Take 200,000. MB divided by 200MB per second or: 1000 seconds, divided by 60 seconds to a minute: 16.66 minutes

16.66 minutes to move 200GB with Apace Systems 200MBps NAS!!!

Take 200,000. MB divided by 400MB per second or: 500 seconds, divided by 60 seconds to a minute: 8.3 minutes

8.3 minutes to move 200GB with Apace Systems 400MBps NAS !!!


Bandwidth Requirements and Disk Usage

Standard Definition Bandwidth Per Stream
MiniDV, DVCAM, DVCPRO 3.6MBps
DVCPRO 50 7.7MBps
Uncompressed SD (8-bit) 20MBps
Uncompressed SD (10-bit) 27MBps
Compressed High Definition Bandwidth Per Stream
DVCPRO HD 5.8MBps to 14MBps
Uncompressed High Definition Bandwidth Per Stream
720p 24fps 46MBps
720p 30fps 50MBps
720p 60fps 100MBps
1080 24p (8-bit) 98MBps
1080i (8-bit) 120MBps
1080 24p (10-bit) 110MBps
1080i (10-bit) 165MBps


For VHS/VCD quality (MPEG1), 10MByte/Minute.

For DVD quality (MPEG2), 30-70MByte/Minute

For Mpeg4 codec, at 300kbit/Sec, it is 2.4MB/sec.

Mpeg4 capture rate is between 1Mb/sec and 15Mbit/sec


Mbps Encode rates


Hours 8 25 50 80
1 3.6GB 11.25 GB 22.50 GB 36. GB
24 (1 DAY) 86.4GB 270. GB 540. GB 864. GB
168 (1 WEEK) 604. GB 1.89 TB 3.78 TB 6 TB
8760 (1 YEAR) 31.5 TB 98.5 TB 197. TB 315 TB


Broadcast Video: 10-20 Mbps

PBS 19.3 Mbps

Video Masters Repurposing 25-30 Mbps

High-Definition Television 60-80+ Mbps

2K Film Images 12MB / frame

4K Film Images 40 MB/ frame


V1000 :

DV 25 .... 25Mbits/sec , 25/8 = 3.12MBps x 3600 seconds/hour = 11.23 GB/Hour consumption

HDV ... 25Mbits/sec

DV50 .... 50Mbps, 50/8 = 6.25MBps x 3600 seconds/hour = 22.5GB/Hour consumption


V2000, cStor SD :

HQ ... about 100-120Mbits/sec (depends on the image)

DVCPRO HD ... 100Mbits/sec , 100/8 = 12.5MBps x 3600 seconds/hour = 45GB/Hour consumption

HDCAM ... 140MBits/sec , 140/8 = 17.5MBps x 3600 seconds/hour = 63GB/Hour consumption

DNxHD 145MBits/sec 220MBits/sec (AVID Compressed HD) , 220/8 = 27.5MBps x 3600 = 99GB/Hour consumption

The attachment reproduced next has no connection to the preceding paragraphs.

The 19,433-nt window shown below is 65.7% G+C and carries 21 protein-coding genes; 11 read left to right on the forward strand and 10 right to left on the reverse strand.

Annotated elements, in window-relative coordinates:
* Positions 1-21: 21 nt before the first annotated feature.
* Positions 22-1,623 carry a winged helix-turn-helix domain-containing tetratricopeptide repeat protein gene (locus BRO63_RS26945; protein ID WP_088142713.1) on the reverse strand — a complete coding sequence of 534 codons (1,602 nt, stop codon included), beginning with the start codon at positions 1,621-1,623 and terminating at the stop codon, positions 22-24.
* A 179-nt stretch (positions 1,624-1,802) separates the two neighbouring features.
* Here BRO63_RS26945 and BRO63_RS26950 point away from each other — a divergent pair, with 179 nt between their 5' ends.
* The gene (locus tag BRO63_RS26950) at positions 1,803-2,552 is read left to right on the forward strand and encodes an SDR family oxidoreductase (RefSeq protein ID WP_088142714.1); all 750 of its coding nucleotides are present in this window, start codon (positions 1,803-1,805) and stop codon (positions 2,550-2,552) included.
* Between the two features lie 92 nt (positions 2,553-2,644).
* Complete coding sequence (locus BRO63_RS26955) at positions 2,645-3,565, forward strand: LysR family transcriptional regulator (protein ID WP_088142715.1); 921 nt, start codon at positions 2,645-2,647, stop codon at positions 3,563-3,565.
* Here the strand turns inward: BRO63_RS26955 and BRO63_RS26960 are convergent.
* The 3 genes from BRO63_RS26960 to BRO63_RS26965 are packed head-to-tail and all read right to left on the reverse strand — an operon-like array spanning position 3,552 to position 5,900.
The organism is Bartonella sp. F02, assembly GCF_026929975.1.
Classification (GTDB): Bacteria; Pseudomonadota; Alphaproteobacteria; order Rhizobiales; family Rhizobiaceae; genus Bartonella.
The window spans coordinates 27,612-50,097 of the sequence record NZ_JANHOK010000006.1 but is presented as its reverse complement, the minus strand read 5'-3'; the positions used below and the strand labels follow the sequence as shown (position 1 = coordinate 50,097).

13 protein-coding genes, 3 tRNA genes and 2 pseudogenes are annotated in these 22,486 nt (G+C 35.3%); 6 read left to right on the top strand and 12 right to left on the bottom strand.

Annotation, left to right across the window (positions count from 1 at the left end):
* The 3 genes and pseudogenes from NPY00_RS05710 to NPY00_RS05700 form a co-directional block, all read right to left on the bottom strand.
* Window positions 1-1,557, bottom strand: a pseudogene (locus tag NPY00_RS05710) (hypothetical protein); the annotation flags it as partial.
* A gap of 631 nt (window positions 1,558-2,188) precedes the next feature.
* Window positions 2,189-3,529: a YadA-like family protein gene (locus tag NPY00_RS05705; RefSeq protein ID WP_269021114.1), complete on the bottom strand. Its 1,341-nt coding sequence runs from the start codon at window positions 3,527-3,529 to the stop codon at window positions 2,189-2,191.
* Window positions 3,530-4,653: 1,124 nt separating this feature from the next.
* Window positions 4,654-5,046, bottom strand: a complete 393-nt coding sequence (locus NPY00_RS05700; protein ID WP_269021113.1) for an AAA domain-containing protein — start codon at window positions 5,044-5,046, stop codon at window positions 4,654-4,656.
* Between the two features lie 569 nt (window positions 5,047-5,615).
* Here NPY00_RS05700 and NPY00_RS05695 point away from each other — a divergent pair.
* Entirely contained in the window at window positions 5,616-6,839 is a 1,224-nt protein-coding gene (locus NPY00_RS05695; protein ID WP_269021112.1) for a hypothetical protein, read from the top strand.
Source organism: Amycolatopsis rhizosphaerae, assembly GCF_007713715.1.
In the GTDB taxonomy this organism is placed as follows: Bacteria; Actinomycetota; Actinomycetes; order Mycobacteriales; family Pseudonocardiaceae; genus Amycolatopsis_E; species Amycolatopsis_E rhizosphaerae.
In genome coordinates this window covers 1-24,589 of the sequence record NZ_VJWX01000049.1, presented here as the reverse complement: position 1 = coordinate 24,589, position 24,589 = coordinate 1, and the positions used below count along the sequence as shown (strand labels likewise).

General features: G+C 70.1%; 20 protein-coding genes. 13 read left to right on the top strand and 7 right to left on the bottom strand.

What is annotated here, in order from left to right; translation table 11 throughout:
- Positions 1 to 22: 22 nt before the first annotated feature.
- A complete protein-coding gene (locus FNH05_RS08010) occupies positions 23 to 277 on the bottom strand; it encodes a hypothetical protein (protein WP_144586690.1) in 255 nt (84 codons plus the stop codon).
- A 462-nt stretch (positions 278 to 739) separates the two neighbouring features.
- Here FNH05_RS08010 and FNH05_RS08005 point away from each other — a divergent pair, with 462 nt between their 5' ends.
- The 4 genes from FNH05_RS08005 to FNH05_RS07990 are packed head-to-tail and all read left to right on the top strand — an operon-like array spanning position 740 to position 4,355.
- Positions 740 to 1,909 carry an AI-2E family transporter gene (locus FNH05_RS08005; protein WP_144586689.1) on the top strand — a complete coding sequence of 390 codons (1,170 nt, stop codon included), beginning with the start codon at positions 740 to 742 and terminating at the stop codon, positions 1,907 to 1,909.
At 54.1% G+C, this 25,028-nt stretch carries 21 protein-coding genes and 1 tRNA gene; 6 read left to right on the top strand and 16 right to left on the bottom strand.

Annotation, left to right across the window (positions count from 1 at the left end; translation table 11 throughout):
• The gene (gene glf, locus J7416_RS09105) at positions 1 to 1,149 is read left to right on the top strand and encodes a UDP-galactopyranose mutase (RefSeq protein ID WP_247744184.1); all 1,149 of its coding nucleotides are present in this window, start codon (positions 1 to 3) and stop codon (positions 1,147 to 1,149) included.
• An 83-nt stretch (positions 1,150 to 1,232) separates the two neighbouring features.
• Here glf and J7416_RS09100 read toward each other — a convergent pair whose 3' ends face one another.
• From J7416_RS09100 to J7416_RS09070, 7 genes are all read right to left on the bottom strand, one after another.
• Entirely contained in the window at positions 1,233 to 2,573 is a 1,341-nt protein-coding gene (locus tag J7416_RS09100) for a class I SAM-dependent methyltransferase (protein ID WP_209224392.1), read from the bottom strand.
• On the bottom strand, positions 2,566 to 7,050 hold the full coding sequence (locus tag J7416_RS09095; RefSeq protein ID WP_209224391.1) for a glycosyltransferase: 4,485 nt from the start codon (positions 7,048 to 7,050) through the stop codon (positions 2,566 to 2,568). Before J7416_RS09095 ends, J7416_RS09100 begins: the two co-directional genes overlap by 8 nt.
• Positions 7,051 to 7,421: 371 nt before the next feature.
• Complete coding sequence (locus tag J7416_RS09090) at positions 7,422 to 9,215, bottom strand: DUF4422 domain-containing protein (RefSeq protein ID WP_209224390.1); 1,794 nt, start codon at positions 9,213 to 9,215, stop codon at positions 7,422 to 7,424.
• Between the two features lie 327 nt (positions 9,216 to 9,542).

SD ... 168MBits/sec 336MBits/sec , 168/8 = 21. MBps x 3600 = 75 GB/Hour consumption, 336Mbps = 151GB/Hour


vShare and eStor, cStor HD :

HD 800MBits/sec 2000Mbits/sec , 2000/8= 250MBps, x 3600 = 900GB/Hour consumption

HD 1:1 10 bit uncompressed HD 1185Mbits/sec , 1185/8 = 148MBps x 3600= 533GB/Hour consumption

1920 x 1080, 10 bit uncompressed, 24 fps, HDV is 1440 x 1080


Various transfer speeds for your information:

Mbps = Mega BITS per second

MBps = Mega BYTES per second

Value Units Value Units Service
10 Mbps 1.25 MBps 10Base-T Ethernet
12 Mbps 1.5 MBps Universal Serial Bus (USB)
40 Mbps 5 MBps IEEE 802.11a wireless (5.6 GHz band)
80 Mbps 10 MBps PCMCIA Card (PC Card) 16 bit
100 Mbps 12.50 MBps 100Base-T Ethernet (Fast Ethernet)
400 Mbps 50 MBps FireWire (IEEE 1394)
480 Mbps 60 MBps USB 2.0
1000 Mbps 125 MBps Gigabit Ethernet
1.6 Gbps 200 MBps eStor
2.8 Gbps 350 MBps eStor 2000 series Turbo
10 Gbps 1250 MBps 10G Ethernet (IEEE 802.3ae)


How fast to transfer 100GB of data using USB 2.0 ? Take 200GB x 1000 to get 200,000 MB. Divide 200,000. MB MegaBytes by 60 MBps (USB 2.0 speed) and you get 3,333 seconds. Divide that by 60 seconds in a minute to get: 55 minutes to transfer 100GB of data using USB 2.

Now do the same calculation using the eStor at 200MBps throughput and you can move 100GB in 8 minutes !!!!!! Stop wasting time on USB and Firewire transfers. Use eStor!